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The French Chamber of Deputies has overturned another cabinet and sent one more prime minister to join the vast army of the unemployed premiers. For the ninth time in his long Parliamentary career. Aristide Briand has gone down before an unfavorable vote and turned his job over to a luckless successor.

This sudden internal crisis demonstrates anew the precariousness of the situation in which France finds herself. On the eve of delicate diplomatic negotiations at Geneva and faced by an almost hopelessly involved financial muddle at home, that country is not only without a government but lacks a majority strong enough to form one. The Communists, Radical Socialists, and Nationalists of the extreme right, whose unnatural union is responsible for the ministerial debacle, seems to have been actuated by partisan political considerations rather than by the single minded and unselfish devotion to the welfare of France, necessary if she is to be extricated from the difficulties in which she is floundering. Further to the situation, it is not practicable to dissolve the Chamber and appeal for a new election because certain necessary bills have not been passed.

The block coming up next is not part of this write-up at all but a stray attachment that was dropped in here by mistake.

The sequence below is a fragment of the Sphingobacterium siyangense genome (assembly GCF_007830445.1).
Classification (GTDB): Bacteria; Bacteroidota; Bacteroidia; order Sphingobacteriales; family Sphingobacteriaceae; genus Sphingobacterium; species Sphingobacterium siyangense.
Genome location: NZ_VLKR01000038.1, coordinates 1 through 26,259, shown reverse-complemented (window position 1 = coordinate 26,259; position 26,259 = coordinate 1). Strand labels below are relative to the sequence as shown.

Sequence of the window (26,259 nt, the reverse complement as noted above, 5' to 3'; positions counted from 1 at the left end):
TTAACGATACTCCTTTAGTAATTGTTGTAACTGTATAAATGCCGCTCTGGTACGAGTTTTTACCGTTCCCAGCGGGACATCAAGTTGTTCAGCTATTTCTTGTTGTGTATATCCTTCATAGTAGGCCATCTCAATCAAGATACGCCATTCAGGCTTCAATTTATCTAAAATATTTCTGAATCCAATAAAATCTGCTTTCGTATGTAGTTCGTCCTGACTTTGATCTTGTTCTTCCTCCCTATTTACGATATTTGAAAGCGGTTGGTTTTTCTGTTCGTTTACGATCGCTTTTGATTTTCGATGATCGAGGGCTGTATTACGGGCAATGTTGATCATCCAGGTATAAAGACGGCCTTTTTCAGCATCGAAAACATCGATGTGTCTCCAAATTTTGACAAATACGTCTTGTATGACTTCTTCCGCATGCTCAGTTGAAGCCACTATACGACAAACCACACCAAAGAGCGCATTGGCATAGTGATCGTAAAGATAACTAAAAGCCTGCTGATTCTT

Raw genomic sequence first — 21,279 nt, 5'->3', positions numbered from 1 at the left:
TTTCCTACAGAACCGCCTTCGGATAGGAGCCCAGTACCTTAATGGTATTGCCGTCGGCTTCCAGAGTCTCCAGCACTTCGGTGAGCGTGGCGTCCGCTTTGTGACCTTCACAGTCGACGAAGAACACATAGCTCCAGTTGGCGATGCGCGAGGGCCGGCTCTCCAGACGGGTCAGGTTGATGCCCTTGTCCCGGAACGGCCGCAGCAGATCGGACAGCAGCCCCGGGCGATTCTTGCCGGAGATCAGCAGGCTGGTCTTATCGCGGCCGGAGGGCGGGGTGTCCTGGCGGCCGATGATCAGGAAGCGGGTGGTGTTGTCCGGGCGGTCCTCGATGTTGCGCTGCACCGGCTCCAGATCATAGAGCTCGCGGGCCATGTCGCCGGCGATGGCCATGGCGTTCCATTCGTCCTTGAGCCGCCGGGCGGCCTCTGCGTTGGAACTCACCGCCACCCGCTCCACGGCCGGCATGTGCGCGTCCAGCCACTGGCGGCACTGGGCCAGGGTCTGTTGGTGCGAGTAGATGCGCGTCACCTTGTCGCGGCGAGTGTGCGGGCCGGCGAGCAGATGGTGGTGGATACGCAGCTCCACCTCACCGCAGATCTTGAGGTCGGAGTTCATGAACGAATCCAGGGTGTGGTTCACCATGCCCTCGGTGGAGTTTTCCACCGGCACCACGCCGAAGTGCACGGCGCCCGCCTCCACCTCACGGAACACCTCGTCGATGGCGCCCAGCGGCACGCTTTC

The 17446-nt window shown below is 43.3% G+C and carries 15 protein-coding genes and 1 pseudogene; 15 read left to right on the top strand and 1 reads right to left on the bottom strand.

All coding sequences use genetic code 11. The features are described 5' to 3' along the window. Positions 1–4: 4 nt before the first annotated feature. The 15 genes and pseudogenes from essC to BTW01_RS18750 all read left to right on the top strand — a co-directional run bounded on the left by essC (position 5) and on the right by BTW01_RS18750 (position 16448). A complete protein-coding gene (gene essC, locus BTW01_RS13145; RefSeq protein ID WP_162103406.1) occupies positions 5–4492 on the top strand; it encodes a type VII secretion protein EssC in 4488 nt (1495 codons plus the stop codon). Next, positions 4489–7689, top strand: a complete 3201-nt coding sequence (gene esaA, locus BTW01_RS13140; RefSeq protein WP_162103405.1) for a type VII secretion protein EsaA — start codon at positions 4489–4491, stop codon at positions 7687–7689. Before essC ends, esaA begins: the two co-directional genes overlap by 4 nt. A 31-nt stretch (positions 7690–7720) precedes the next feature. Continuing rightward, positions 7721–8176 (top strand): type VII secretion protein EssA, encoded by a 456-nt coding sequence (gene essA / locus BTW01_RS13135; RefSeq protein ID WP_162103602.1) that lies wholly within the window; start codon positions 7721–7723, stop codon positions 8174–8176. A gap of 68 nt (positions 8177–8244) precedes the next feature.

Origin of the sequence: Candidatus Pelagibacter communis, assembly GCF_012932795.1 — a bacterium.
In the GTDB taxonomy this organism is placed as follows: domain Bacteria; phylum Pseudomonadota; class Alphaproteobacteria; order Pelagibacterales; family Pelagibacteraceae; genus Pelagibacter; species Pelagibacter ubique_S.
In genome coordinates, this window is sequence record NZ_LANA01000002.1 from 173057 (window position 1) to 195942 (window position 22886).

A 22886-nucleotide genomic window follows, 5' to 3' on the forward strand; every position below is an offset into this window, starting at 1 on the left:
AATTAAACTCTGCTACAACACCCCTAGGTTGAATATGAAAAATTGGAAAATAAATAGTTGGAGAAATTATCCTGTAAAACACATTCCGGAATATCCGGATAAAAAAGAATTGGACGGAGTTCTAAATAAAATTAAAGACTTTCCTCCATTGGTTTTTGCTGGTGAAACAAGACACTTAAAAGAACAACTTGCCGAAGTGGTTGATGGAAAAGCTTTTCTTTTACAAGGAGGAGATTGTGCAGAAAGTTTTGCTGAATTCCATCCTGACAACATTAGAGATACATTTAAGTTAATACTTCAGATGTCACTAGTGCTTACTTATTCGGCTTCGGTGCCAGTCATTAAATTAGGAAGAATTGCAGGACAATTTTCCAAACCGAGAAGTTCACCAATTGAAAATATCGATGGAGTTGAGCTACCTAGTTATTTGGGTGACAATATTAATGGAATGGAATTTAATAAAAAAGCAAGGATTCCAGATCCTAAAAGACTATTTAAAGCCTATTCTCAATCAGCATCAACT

The outlook is unquestionably dark; no one knows whether the morrow will bring forth a dictator or a superb democratic leader who can solve French problems with constitutional tact. Certainly, the present crisis furnishes the international fascistic with a powerful argument for their propaganda against parliamentary rule. An aroused public opinion capable of disciplining the refractory deputies appears to be the only force which can preserve the present form of government.

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